What a combo I have this week: new material that comes from a live recording! In this instance, the new material is Sigur Ros‘ recent cd/dvd release Inni, issued last fall. Sigur Ros has earned their reputation as an excellent live band, and their live experience translates well to live recordings, as has been evidenced by their previous live video release. We have been long-time fans of Sigur Ros here on the Galaxy, and I am pleased that they have put out a live album that captures some of the beauty that one sees in their concerts (regrettably, I’ve been forced to miss several shows that they have played in St. Louis, so I unfortunately have yet to actually see them). We heard a lovely set that included Svefn-g-englar, Glósóli, Ný batterí, Fljótavík, Við spilum endalaust, and ending with Hoppípolla.
I’ve been listening to a lot of bluegrass lately. Actually, I’ve been playing quite a bit of it on my bass as of late (resulting from a 6 hour jam session I participated while in Florida over the Christmas vacation). So it feels quite appropriate to play some this evening. We started with a pair of nice songs from IIIrd Tyme Out, from 1993: I’m Working On The Road to Gloryland (with Earl Scruggs guesting) and He’ll Take You In. Then we heard some nice harmony singing from Kentucky Blue, with Joshua (from 1997’s Eighteen Years Ago), and also a great song from Dale Ann Bradley, Steady as a Rock (from her 1999 album Southern Porches). We then heard two songs from Rachel Harrington, from 2007’s The Bootlegger’s Daughter: Sunshine Girl, and then a lovely rendition of the gospel classic Farther Along. Rachel Harrington is an artist with some promise, and we shall look forward to hearing more from her in the future. We then concluded the set with Alison Krauss and Union Station‘s My Poor Old Heart, from 2004’s Lonely Runs Both Ways.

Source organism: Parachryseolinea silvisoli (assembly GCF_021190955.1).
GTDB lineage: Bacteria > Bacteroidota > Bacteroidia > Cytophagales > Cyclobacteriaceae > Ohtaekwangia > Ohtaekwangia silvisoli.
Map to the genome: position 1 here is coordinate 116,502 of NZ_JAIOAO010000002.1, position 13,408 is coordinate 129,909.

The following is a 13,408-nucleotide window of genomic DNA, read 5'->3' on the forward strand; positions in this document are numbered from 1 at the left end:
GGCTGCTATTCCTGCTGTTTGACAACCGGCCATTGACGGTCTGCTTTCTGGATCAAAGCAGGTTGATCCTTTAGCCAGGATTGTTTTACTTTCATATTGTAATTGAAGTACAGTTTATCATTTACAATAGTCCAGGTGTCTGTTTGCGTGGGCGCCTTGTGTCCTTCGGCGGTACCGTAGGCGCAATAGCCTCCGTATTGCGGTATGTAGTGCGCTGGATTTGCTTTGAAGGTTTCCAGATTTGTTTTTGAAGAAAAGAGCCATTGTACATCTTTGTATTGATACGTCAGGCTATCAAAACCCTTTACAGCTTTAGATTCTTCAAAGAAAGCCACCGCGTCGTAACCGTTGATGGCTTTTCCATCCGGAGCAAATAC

As it so happens, I have several recent releases to feature on the show this evening. The second item up for our perusal is the recent offering from August Burns Red, Leveler. We started with the title track, then heard a nice piece, Meridian, from their previous album Constellations. From the new album, we heard Internal Cannon (which features a rather interesting flamenco instrumental break). From Constellations, we heard White Washed, then we heard Pangaea from the new album. After a station break, I played two extra cuts from the extended edition of Leveler, instrumental renditions of two songs, Internal Cannon (done as a Spanish guitar instrumental), and a performance of their Boys of Fall by their friend Zachary Veilleux, which takes the form of a classical piano piece.
We closed out the show with an excellent bit of John Coltrane, the title track from his Africa/Brass album (with the jazz orchestra conducted by Eric Dolphy). The orchestra is interesting, as it not only featured Coltrane’s usual quartet (McCoy Tyner, Reggie Workman and Elvin Jones), but some other notable names pitching in: musicians such as Booker Little, Pat Patrick (of Sun Ra’s organization), Art Davis doubling on bass, Bill Barber (of the Birth of the Cool sessions) on tuba, in addition to Dolphy’s own instrumental participation. Freddie Hubbard also participated in the session, playing on another one of the songs but not on Africa. All of this makes for one of Coltrane’s most distinctive albums.